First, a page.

The studio will fluctuate between operations “on” the context versus operations “in” the context. The semester will begin with an intensive mapping exploring a range of “natural” and “cultural” forces at play within Milam County. Utilizing scholarly research and direct observation, the proposed cartographic exploration will expose an intricate weave between people and places. Subsequently, the studio will use the expanding awareness of this rich context to precisely locate a series of Interventions for visitor interpretation and respite, along the designated Camino Real de Los Tejas. The final project, a building and (immediate) landscape design will be located adjacent to Sugar Loaf Mountain and will serve as a culmination of the contextual explorations and explicitly engage the role of architecture in the construction of meaning.
During the course of the semester, our role will be to explore and understand, to render visible and accessible, then, to envision and project (proh JEKT) as we engage and contribute to this unfolding narrative across space and time.
In this Texas landscape, an evolving network of Spanish paths (El Camino Real de Los Tejas) founded on prehistoric American Indian trails, enabled the convergence of cultures, initially, Indigenous Peoples, Spanish and French and, later, German, Czech, Polish, Anglo-American, Afro-American and so on. These trails, which became rails and highways, followed the clues given by the land. Over hundreds, if not thousands, of years, the persistent traversing of the land has left a residue of marks (roads, forts, ranchos, acequias, swales, missions, towns, names, words, trees, and so on) that retell a rich narrative intertwining people, place and time.
With support of El Camino Real de los Tejas National Historic Trail Association and Blackland Collaborative, this studio will focus its efforts on Camino Real as it stitches together people and places in Milam County, about an hour from Austin. The county straddles the Blackland Prairie and Post Oak Savanah ecoregions with three rivers –Brazos River, Little River and San Gabriel River– crossing toward the Gulf. In addition to the branches of the trail, the area is punctuated by settlements including, but not limited to, the Rancheria Grande, Spanish Missions and Freedom Colonies. In many ways, Milam County exists because it is a place of convergence, connecting diverse peoples (and places) for over 10,000 years.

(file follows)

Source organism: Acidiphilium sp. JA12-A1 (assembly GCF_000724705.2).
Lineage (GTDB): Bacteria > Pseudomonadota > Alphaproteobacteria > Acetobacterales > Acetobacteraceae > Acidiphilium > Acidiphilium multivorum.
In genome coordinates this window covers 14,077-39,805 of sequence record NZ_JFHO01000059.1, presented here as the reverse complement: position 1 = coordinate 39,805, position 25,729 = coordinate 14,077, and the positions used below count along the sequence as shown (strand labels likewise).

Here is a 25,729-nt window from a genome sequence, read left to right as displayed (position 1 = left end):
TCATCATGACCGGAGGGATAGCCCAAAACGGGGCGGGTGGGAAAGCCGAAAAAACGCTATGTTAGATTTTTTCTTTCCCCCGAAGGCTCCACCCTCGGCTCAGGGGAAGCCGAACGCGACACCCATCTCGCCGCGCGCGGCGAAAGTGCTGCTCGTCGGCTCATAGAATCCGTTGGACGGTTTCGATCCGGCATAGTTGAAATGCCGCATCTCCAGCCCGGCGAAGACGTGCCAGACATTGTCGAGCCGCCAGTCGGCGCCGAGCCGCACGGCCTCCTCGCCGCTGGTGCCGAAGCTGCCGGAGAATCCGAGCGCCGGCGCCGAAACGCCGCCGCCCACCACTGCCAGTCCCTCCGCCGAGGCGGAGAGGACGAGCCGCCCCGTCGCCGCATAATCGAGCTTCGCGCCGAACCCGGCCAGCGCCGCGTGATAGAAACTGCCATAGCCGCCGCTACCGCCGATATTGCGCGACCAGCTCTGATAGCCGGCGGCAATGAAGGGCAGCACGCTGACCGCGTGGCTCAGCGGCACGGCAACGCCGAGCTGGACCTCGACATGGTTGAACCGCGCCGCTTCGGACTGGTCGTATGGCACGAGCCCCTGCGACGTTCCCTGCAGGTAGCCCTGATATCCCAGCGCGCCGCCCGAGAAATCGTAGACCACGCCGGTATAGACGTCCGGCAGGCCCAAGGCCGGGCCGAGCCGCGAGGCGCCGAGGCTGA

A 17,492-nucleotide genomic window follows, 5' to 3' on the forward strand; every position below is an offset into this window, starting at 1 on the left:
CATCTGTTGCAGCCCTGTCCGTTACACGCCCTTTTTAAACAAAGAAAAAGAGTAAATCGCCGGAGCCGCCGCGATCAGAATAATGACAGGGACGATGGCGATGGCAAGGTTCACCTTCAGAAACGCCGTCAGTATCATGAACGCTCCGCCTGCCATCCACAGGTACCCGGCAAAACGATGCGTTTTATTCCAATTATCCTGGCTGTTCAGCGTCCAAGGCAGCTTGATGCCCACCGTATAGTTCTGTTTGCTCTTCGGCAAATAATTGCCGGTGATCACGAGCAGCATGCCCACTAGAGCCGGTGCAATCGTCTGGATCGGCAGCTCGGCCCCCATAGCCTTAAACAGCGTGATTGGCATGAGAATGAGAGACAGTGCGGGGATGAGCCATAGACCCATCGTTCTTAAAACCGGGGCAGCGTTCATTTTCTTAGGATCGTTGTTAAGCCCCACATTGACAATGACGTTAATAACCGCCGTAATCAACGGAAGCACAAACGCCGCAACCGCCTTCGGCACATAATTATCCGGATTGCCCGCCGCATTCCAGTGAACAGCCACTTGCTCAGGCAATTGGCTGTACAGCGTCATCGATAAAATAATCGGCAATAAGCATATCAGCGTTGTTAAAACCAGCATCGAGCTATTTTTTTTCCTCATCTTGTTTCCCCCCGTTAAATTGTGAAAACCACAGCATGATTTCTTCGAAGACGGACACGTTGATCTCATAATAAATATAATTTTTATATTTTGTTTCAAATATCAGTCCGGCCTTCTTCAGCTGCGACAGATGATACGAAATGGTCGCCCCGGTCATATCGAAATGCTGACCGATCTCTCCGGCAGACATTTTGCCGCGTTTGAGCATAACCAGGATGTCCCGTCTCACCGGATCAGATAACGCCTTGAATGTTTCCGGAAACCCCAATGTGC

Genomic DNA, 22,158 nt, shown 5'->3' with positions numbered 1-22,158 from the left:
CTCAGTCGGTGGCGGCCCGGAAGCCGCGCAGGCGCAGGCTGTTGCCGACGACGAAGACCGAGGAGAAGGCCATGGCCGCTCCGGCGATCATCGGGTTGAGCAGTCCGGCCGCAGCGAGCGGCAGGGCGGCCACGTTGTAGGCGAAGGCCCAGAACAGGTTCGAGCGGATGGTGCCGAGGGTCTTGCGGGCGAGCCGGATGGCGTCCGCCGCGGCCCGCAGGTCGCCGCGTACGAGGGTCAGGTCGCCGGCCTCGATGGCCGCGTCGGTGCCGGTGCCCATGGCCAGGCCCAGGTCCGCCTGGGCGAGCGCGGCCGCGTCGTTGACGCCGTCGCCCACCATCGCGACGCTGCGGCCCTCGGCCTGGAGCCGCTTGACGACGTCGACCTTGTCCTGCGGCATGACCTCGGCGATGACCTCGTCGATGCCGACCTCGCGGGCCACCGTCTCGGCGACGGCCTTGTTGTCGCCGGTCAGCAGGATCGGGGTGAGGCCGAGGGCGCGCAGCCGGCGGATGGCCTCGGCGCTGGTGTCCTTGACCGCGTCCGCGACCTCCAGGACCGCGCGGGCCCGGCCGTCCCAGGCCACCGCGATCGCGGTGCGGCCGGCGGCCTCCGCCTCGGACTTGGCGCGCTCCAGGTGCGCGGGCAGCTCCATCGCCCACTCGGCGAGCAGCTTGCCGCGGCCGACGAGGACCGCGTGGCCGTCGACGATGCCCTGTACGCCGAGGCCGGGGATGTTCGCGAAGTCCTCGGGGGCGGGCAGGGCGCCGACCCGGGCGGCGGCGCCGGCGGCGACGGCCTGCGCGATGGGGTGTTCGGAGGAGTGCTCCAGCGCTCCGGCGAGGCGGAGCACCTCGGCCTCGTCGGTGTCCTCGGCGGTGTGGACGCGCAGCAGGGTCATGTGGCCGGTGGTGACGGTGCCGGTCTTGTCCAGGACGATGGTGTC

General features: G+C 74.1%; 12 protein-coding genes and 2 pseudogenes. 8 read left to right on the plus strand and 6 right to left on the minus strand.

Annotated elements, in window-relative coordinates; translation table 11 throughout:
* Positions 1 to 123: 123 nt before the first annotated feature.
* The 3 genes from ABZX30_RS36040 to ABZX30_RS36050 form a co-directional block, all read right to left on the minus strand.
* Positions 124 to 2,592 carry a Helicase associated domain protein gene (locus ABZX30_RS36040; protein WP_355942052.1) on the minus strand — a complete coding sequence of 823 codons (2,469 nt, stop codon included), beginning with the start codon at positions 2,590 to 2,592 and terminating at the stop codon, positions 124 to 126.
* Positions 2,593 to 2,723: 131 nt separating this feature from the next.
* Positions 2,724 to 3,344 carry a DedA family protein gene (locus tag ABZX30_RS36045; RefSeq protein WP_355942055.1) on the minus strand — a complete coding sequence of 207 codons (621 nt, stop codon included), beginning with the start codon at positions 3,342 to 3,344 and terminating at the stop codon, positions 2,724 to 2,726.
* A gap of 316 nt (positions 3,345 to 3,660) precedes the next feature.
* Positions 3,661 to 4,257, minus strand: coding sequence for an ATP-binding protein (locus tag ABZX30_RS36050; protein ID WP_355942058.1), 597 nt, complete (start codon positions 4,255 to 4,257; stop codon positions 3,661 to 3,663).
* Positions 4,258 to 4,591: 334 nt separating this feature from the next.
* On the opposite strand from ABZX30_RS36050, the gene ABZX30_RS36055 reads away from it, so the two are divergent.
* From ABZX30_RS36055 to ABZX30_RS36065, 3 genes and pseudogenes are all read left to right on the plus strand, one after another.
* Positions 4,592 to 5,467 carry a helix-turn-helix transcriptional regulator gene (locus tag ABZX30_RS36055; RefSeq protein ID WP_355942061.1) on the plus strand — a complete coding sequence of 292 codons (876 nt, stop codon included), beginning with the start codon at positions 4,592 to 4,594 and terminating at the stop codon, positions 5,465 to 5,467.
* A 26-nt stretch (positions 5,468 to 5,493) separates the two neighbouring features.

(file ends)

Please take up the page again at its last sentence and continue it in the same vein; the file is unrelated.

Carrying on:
In 2004, El Camino Real de los Tejas was incorporated into the National Trails System, which includes historic trails like the Trail of Tears and Lewis and Clark. As designated by an act of Congress, El Camino Real de los Tejas commemorates a historically important route of national significance, including trade and commerce, exploration, migration, settlement and military campaigns, and, therefore, demonstrated the potential for greater historic appreciation and recreational use. In 2011, a comprehensive management plan by the National Park Service provided a vision for the trail with particular attention to visitor experience (interpretation) and use.
Unlike national parks, this historic trail is simply a network of paths passing through the landscape from the border of Texas (actually, Mexico City) to Natchitoches, Louisiana. At times, the trail aligns with existing roads and is marked with signage, some of which is over 100-years old, and other times the trail is obscured by urban expansion. Sometimes, the routes are lost over time. With the majority of land privately owned in Texas (95.8% as determined by the US Census Bureau) and, therefore, inaccessible; the visitor’s experience is at best a drive (2580 designated miles) punctuated by historical markers and the occasional historic site.